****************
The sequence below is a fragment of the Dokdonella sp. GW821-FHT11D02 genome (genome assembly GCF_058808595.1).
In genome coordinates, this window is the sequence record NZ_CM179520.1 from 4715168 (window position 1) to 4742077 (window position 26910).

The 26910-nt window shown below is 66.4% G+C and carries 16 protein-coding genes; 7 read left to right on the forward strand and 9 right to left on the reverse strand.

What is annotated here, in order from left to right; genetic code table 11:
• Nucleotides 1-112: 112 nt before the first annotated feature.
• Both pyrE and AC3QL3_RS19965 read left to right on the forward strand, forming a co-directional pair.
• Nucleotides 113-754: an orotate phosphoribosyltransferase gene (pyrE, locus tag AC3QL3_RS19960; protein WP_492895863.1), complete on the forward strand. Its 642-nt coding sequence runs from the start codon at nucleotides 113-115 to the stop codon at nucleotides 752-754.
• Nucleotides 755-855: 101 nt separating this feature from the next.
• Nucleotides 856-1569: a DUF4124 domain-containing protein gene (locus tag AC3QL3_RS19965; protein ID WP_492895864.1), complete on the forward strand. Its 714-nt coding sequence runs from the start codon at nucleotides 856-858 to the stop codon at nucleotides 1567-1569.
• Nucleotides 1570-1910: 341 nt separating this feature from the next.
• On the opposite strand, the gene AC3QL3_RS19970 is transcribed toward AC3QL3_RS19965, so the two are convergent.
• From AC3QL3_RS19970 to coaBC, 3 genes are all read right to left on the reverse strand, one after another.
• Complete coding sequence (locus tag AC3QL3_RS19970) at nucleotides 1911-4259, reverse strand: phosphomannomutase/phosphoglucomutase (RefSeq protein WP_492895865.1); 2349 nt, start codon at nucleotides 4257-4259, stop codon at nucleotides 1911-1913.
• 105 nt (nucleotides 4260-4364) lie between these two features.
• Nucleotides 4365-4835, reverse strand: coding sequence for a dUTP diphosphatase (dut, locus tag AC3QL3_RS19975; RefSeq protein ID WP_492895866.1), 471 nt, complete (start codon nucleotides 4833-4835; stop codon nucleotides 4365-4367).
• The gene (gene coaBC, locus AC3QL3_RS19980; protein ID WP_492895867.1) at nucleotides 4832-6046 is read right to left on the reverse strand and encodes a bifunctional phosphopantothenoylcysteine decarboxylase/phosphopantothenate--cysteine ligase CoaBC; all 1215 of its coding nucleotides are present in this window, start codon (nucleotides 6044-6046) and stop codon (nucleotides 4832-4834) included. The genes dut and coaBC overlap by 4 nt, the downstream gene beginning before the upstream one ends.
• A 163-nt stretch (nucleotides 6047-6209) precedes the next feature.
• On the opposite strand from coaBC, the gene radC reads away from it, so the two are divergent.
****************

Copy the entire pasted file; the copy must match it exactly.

The sequence below is a fragment of the Dokdonella sp. GW821-FHT11D02 genome (genome assembly GCF_058808595.1).
In genome coordinates, this window is the sequence record NZ_CM179520.1 from 4715168 (window position 1) to 4742077 (window position 26910).

The 26910-nt window shown below is 66.4% G+C and carries 16 protein-coding genes; 7 read left to right on the forward strand and 9 right to left on the reverse strand.

What is annotated here, in order from left to right; genetic code table 11:
• Nucleotides 1-112: 112 nt before the first annotated feature.
• Both pyrE and AC3QL3_RS19965 read left to right on the forward strand, forming a co-directional pair.
• Nucleotides 113-754: an orotate phosphoribosyltransferase gene (pyrE, locus tag AC3QL3_RS19960; protein WP_492895863.1), complete on the forward strand. Its 642-nt coding sequence runs from the start codon at nucleotides 113-115 to the stop codon at nucleotides 752-754.
• Nucleotides 755-855: 101 nt separating this feature from the next.
• Nucleotides 856-1569: a DUF4124 domain-containing protein gene (locus tag AC3QL3_RS19965; protein ID WP_492895864.1), complete on the forward strand. Its 714-nt coding sequence runs from the start codon at nucleotides 856-858 to the stop codon at nucleotides 1567-1569.
• Nucleotides 1570-1910: 341 nt separating this feature from the next.
• On the opposite strand, the gene AC3QL3_RS19970 is transcribed toward AC3QL3_RS19965, so the two are convergent.
• From AC3QL3_RS19970 to coaBC, 3 genes are all read right to left on the reverse strand, one after another.
• Complete coding sequence (locus tag AC3QL3_RS19970) at nucleotides 1911-4259, reverse strand: phosphomannomutase/phosphoglucomutase (RefSeq protein WP_492895865.1); 2349 nt, start codon at nucleotides 4257-4259, stop codon at nucleotides 1911-1913.
• 105 nt (nucleotides 4260-4364) lie between these two features.
• Nucleotides 4365-4835, reverse strand: coding sequence for a dUTP diphosphatase (dut, locus tag AC3QL3_RS19975; RefSeq protein ID WP_492895866.1), 471 nt, complete (start codon nucleotides 4833-4835; stop codon nucleotides 4365-4367).
• The gene (gene coaBC, locus AC3QL3_RS19980; protein ID WP_492895867.1) at nucleotides 4832-6046 is read right to left on the reverse strand and encodes a bifunctional phosphopantothenoylcysteine decarboxylase/phosphopantothenate--cysteine ligase CoaBC; all 1215 of its coding nucleotides are present in this window, start codon (nucleotides 6044-6046) and stop codon (nucleotides 4832-4834) included. The genes dut and coaBC overlap by 4 nt, the downstream gene beginning before the upstream one ends.
• A 163-nt stretch (nucleotides 6047-6209) precedes the next feature.
• On the opposite strand from coaBC, the gene radC reads away from it, so the two are divergent.